Consider this a sequel to last night’s post about how hard it’ll be for McConnell to break Democratic filibusters and put GOP bills on Obama’s desk. Amid all the murmuring about party-switching over the past week, a shining fact remains: You don’t actually need Manchin or Angus King or any other red- or purple-state Democrat to switch their party ID in order to get to 60 votes in the Senate. All you need is for the rump faction of Democratic centrists to have had the fear of God put in them by last Tuesday’s drubbing.

Is a coast-to-coast wave enough to give McConnell a few Democratic votes on key bills? Like, oh, let’s say, a “security first” immigration bill?

When asked about the prospects that his party would block the GOP agenda for the next two years, Manchin didn’t mince words: “That’s bullsh—. … I’m not going to put up with that.”…

“Our caucus needs to take a hard look at the way we do things and make sure we are putting the policy issues first before politics,” said Sen. Claire McCaskill (D-Mo.), who spoke with McConnell and Reid after last week’s elections. “The habit we got into in doing nothing, no one was happy with that. I hope that we never go back to that.”…

[A]lready, a host of red-state Democrats signal a willingness to cut some deals with the GOP on the initial items atop their agenda. Donnelly wants to repeal the Affordable Care Act’s medical device tax and restore the full-time workweek of 40 hours under the law, two major GOP priorities. Several senators — like Manchin, Heitkamp, Donnelly and McCaskill — want to move forward on the Keystone XL oil pipeline. And Sen. Angus King (I-Maine) said he is pushing for three bipartisan bills — including overhauls of regulations, student loans, and parental and medical leave — that he hopes will get attention in the GOP Senate…

For these Democrats, scoring a handful of bipartisan victories could go a long way toward helping their own electoral prospects. One factor in the defeats last week of several first-term Democratic senators — including Kay Hagan in North Carolina, Mark Udall in Colorado and probably Mark Begich in Alaska — was their inability to exert their independence and distinguish themselves legislatively from an unpopular White House, partly because of the perennial gridlock in the Senate.

Let’s do some math. McConnell will start, in all probability, with 54 votes after Bill Cassidy sends Mary Landrieu into retirement next month. He needs six more. Manchin is the easiest get because he comes from West Virginia, a now reliably red state that just elected a Republican to its other Senate seat. Heidi Heitkamp and Jon Tester, from the reddish plains states of North Dakota and Montana, are also in play. So is Indiana’s Joe Donnelly, a Democrat who won in part because he had the good fortune to face Richard Mourdock instead of Richard Lugar two years ago. Then, getting into purple-state territory, you’ve got McCaskill in Missouri, King in Maine, Mark Warner and Tim Kaine in Virginia, and maybe even Bob Casey in Pennsylvania. That’s nine votes theoretically in play — 63 votes, potentially a filibuster-proof majority with room to spare. And what do every one of the Democrats I just named except Warner have in common? Right — they’re all up for reelection in 2018, a midterm year when they won’t have a big Democratic name like Hillary’s at the top of the ballot to drive lefty turnout. If they want to impress a less favorable midterm electorate four years from now, they need to bank conservative cred where they can. And the next two years are a golden opportunity: With Obama in the White House, red-state Dems could defect repeatedly to vote with McConnell with no fear that those bills, if they’re too far right, will become law. If I were Manchin, Heitkamp, et al., I’d be a de facto Republican until January 2017 at least. And maybe longer than that, depending upon who wins the presidential election.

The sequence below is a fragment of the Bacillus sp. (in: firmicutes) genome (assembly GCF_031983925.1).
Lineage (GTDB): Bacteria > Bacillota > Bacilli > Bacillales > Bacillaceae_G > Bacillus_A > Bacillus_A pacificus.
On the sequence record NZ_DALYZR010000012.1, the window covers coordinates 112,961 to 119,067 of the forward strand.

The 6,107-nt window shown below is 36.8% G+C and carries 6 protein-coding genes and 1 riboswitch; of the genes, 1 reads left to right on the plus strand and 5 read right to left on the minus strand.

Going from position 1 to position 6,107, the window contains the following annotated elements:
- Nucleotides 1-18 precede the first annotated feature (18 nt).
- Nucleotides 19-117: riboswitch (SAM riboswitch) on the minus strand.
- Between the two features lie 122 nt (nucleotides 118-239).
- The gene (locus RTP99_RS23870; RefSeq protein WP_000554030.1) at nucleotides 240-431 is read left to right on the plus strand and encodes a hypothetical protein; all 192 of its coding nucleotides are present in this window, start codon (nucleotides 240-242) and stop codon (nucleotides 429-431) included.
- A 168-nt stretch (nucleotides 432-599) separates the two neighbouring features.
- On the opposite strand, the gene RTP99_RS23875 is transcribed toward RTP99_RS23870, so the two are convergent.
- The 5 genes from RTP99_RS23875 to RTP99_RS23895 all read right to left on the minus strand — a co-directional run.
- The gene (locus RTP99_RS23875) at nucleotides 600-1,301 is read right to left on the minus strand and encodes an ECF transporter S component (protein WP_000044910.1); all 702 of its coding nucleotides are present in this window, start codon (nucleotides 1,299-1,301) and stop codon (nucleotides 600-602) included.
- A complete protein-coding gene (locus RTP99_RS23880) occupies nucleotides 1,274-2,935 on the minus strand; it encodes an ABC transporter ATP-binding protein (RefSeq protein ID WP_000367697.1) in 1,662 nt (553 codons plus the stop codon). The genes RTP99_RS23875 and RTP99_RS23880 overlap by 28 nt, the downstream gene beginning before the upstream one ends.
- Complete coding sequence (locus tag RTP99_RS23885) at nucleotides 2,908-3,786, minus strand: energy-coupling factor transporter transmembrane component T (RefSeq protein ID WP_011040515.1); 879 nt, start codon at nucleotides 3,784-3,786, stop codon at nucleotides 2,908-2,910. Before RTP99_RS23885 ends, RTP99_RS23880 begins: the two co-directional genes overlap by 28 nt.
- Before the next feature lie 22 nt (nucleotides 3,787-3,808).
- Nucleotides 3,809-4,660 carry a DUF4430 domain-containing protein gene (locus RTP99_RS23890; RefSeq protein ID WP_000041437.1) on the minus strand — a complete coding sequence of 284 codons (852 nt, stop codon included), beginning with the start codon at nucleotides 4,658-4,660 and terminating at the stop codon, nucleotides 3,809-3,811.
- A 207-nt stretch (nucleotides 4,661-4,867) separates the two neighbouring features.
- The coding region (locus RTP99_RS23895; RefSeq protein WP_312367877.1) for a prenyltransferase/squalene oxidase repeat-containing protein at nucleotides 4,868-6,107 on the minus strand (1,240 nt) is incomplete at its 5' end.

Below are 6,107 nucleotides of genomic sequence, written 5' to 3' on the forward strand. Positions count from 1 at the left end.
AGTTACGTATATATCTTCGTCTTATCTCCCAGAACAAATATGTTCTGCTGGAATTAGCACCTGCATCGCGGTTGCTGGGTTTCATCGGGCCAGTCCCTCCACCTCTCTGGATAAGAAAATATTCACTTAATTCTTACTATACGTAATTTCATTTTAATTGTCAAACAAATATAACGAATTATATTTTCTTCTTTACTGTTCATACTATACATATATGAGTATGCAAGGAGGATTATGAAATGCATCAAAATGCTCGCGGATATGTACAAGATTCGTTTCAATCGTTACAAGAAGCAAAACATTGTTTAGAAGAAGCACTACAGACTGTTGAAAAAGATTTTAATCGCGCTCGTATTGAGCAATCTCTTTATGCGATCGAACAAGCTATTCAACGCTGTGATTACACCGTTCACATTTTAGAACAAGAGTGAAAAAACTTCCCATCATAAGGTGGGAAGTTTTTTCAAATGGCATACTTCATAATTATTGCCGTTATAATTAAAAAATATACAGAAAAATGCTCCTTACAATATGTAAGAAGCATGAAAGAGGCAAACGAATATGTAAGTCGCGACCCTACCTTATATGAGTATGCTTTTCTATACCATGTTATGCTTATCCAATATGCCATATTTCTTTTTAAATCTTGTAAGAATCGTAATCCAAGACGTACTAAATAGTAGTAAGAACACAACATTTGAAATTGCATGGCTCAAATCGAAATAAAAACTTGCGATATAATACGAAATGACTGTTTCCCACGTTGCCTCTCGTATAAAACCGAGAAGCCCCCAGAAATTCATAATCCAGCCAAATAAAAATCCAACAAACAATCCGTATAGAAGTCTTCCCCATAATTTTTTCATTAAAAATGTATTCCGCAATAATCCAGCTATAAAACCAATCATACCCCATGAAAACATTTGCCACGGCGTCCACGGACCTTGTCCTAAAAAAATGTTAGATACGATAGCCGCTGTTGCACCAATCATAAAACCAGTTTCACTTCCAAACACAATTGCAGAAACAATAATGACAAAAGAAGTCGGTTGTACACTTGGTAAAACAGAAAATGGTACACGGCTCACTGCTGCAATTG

But wait. As Politico says, if we’re going to do addition, we need to do some subtraction. How likely is it that McConnell will reliably have 54 Republican votes for bipartisan bills when many members of his caucus will be eager to prove their conservative bona fides? Rand Paul is definitely running for president; Ted Cruz probably is too; and if Jeb Bush doesn’t run, Marco Rubio’s also likely a go. Mike Lee is a principled tea party vote, even if he’s not eyeing higher office. So is Tim Scott. Tom Cotton’s likely to be a dependable conservative as senator, as is Ben Sasse, who’ll want to show Nebraska conservatives that they made the right choice in picking him in the primaries. That’s seven potential defections, more than enough to deny McConnell 60 votes even if he has every last centrist Democrat on his side. Does Mitch the Knife handle that by sticking to conservative bills that have the full support of his party and daring centrist Dems to block them? A “security first” border bill would qualify; so would repealing the medical device tax under ObamaCare or approving the Keystone pipeline, both of which (not coincidentally) are at the top of McConnell’s to-do list. Or, in the interest of showing voters that gridlock is what they get when they hand power to Democrats, not Republicans, does he aim for centrist bills and hope that he can pick up a few more left-leaning Democrats to offset people like Paul and Cruz who’ll vote no to show primary voters that they’ll stand up for principle? A comprehensive immigration deal is an obvious possibility here. So is tax reform.

Exit question: We’re going to end up with some sort of Gang of Eight or Fourteen or whatever in the middle, aren’t we?